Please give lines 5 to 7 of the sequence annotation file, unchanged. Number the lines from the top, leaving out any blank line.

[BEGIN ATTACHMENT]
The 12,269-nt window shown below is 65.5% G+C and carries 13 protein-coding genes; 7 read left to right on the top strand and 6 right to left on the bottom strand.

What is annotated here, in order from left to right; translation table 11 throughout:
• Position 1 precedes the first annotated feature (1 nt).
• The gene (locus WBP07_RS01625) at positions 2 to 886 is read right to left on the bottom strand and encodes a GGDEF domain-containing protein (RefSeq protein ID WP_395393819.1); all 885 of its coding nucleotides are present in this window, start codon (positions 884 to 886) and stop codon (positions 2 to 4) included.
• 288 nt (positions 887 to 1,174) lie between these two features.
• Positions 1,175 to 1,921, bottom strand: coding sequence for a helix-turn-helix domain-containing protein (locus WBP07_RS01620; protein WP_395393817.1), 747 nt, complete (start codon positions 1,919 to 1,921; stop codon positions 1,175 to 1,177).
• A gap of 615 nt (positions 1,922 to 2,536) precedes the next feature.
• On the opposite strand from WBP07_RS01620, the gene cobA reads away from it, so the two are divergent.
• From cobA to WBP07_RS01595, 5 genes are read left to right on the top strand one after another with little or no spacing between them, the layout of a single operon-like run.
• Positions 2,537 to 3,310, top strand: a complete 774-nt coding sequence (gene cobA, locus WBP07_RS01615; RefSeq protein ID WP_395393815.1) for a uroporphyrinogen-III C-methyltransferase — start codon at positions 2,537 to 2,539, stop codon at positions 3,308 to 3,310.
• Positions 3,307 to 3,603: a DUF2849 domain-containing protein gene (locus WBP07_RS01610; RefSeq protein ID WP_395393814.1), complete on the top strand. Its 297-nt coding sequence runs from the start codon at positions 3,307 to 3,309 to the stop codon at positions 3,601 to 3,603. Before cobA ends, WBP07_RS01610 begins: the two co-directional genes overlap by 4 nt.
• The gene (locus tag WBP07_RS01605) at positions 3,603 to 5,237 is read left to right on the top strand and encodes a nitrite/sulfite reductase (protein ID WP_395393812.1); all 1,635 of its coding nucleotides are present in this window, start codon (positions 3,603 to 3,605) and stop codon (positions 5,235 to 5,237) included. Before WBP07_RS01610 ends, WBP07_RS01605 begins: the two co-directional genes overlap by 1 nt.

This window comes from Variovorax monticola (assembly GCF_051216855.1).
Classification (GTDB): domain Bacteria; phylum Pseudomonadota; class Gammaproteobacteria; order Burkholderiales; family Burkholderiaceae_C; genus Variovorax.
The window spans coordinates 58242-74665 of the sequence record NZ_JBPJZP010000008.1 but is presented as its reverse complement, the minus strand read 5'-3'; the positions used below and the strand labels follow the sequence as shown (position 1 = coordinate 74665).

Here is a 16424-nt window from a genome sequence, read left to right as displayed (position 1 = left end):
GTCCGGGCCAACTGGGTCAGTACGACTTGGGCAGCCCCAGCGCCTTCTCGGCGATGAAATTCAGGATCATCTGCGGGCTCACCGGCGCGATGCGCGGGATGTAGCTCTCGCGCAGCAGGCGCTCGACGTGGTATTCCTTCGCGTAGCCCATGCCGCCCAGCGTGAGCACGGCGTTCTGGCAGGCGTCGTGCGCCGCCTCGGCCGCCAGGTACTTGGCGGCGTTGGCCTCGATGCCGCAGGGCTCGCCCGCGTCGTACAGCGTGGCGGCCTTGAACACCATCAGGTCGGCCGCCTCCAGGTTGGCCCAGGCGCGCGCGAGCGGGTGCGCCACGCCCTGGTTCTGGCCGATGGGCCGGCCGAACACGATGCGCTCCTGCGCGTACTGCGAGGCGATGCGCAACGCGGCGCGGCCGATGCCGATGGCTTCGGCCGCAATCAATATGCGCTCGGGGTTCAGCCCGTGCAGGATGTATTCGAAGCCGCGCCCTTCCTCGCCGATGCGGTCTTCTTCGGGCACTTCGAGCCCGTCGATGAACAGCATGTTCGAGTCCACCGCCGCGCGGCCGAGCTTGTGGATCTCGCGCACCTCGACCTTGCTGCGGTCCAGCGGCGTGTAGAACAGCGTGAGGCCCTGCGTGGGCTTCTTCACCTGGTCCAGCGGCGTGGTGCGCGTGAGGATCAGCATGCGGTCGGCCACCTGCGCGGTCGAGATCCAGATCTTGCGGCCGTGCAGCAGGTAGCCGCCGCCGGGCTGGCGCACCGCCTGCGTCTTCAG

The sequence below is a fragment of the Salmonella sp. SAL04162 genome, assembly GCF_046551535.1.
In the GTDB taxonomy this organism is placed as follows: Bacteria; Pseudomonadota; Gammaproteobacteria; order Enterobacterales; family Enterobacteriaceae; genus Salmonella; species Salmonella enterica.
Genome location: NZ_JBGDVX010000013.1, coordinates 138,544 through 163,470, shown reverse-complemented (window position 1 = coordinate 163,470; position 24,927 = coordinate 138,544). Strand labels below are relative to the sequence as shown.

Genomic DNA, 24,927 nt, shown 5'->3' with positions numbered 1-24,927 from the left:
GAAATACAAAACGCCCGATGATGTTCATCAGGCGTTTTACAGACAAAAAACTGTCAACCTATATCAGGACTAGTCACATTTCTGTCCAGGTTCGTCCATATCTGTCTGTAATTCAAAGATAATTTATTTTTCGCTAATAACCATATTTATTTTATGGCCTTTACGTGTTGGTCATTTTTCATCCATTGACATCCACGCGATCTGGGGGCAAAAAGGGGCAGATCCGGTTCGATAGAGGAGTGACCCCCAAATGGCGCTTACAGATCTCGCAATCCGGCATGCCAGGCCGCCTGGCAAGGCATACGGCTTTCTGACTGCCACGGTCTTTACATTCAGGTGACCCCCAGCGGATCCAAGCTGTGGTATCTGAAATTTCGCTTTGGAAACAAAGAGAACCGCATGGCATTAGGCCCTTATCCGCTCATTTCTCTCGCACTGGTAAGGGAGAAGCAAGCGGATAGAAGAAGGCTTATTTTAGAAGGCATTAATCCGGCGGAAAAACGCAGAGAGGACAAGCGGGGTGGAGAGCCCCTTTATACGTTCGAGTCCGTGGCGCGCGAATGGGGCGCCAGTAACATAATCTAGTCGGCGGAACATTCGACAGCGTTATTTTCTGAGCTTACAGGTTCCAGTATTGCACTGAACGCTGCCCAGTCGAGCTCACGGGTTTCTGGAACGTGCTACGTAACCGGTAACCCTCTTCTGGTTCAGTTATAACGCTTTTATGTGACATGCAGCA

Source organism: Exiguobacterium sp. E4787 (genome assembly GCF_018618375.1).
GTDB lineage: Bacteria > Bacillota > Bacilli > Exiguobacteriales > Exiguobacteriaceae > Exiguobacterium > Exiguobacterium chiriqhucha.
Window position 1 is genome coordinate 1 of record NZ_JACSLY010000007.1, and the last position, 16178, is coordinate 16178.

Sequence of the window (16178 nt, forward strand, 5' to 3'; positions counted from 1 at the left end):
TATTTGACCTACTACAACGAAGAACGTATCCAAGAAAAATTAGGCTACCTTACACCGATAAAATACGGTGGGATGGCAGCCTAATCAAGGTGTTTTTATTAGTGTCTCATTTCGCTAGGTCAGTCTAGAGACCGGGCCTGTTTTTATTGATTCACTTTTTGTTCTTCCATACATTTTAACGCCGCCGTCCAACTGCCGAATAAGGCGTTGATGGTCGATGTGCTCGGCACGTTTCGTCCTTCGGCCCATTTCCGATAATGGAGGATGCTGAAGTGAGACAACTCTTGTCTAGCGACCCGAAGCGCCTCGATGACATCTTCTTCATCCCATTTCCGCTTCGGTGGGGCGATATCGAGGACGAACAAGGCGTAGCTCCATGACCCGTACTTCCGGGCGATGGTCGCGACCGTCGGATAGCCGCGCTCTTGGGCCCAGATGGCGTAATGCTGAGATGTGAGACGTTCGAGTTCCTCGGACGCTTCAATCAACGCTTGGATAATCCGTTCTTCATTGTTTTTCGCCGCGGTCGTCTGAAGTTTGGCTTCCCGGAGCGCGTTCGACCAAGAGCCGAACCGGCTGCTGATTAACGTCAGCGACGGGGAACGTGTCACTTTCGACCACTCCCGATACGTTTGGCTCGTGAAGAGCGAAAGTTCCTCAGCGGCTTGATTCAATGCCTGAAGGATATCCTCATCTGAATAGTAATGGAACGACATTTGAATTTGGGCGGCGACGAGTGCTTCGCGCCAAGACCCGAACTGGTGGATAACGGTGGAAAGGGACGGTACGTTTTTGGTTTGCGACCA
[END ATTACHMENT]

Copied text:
• 288 nt (positions 887 to 1,174) lie between these two features.
• Positions 1,175 to 1,921, bottom strand: coding sequence for a helix-turn-helix domain-containing protein (locus WBP07_RS01620; protein WP_395393817.1), 747 nt, complete (start codon positions 1,919 to 1,921; stop codon positions 1,175 to 1,177).
• A gap of 615 nt (positions 1,922 to 2,536) precedes the next feature.